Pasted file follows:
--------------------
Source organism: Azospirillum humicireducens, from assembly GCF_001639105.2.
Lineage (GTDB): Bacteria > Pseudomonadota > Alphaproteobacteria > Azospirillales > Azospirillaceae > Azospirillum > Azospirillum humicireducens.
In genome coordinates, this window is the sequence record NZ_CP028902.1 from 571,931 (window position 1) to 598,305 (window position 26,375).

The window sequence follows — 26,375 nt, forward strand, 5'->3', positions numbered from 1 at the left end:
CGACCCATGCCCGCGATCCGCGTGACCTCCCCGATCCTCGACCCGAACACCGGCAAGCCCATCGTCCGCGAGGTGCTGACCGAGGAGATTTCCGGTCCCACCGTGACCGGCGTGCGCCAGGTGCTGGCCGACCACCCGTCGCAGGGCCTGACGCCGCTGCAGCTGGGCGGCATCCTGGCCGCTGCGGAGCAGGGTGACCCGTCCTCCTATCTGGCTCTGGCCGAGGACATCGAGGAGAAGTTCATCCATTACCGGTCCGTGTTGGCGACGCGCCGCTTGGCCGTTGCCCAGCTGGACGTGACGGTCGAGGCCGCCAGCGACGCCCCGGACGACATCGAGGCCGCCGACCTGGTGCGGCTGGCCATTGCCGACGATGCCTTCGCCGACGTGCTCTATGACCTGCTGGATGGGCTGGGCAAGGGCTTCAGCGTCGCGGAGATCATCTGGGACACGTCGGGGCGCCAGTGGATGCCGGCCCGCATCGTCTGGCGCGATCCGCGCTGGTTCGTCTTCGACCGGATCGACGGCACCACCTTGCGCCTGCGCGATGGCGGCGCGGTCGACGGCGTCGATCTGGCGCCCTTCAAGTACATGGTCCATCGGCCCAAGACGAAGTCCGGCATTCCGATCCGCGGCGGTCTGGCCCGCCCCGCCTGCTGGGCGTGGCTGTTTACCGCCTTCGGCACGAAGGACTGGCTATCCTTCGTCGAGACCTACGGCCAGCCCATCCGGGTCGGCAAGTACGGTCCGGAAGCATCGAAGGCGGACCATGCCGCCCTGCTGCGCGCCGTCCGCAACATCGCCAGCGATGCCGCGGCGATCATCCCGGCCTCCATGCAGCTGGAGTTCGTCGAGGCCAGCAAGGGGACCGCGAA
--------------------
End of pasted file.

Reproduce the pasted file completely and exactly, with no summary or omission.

Source organism: Azospirillum humicireducens, from assembly GCF_001639105.2.
Lineage (GTDB): Bacteria > Pseudomonadota > Alphaproteobacteria > Azospirillales > Azospirillaceae > Azospirillum > Azospirillum humicireducens.
In genome coordinates, this window is the sequence record NZ_CP028902.1 from 571,931 (window position 1) to 598,305 (window position 26,375).

The window sequence follows — 26,375 nt, forward strand, 5'->3', positions numbered from 1 at the left end:
CGACCCATGCCCGCGATCCGCGTGACCTCCCCGATCCTCGACCCGAACACCGGCAAGCCCATCGTCCGCGAGGTGCTGACCGAGGAGATTTCCGGTCCCACCGTGACCGGCGTGCGCCAGGTGCTGGCCGACCACCCGTCGCAGGGCCTGACGCCGCTGCAGCTGGGCGGCATCCTGGCCGCTGCGGAGCAGGGTGACCCGTCCTCCTATCTGGCTCTGGCCGAGGACATCGAGGAGAAGTTCATCCATTACCGGTCCGTGTTGGCGACGCGCCGCTTGGCCGTTGCCCAGCTGGACGTGACGGTCGAGGCCGCCAGCGACGCCCCGGACGACATCGAGGCCGCCGACCTGGTGCGGCTGGCCATTGCCGACGATGCCTTCGCCGACGTGCTCTATGACCTGCTGGATGGGCTGGGCAAGGGCTTCAGCGTCGCGGAGATCATCTGGGACACGTCGGGGCGCCAGTGGATGCCGGCCCGCATCGTCTGGCGCGATCCGCGCTGGTTCGTCTTCGACCGGATCGACGGCACCACCTTGCGCCTGCGCGATGGCGGCGCGGTCGACGGCGTCGATCTGGCGCCCTTCAAGTACATGGTCCATCGGCCCAAGACGAAGTCCGGCATTCCGATCCGCGGCGGTCTGGCCCGCCCCGCCTGCTGGGCGTGGCTGTTTACCGCCTTCGGCACGAAGGACTGGCTATCCTTCGTCGAGACCTACGGCCAGCCCATCCGGGTCGGCAAGTACGGTCCGGAAGCATCGAAGGCGGACCATGCCGCCCTGCTGCGCGCCGTCCGCAACATCGCCAGCGATGCCGCGGCGATCATCCCGGCCTCCATGCAGCTGGAGTTCGTCGAGGCCAGCAAGGGGACCGCGAA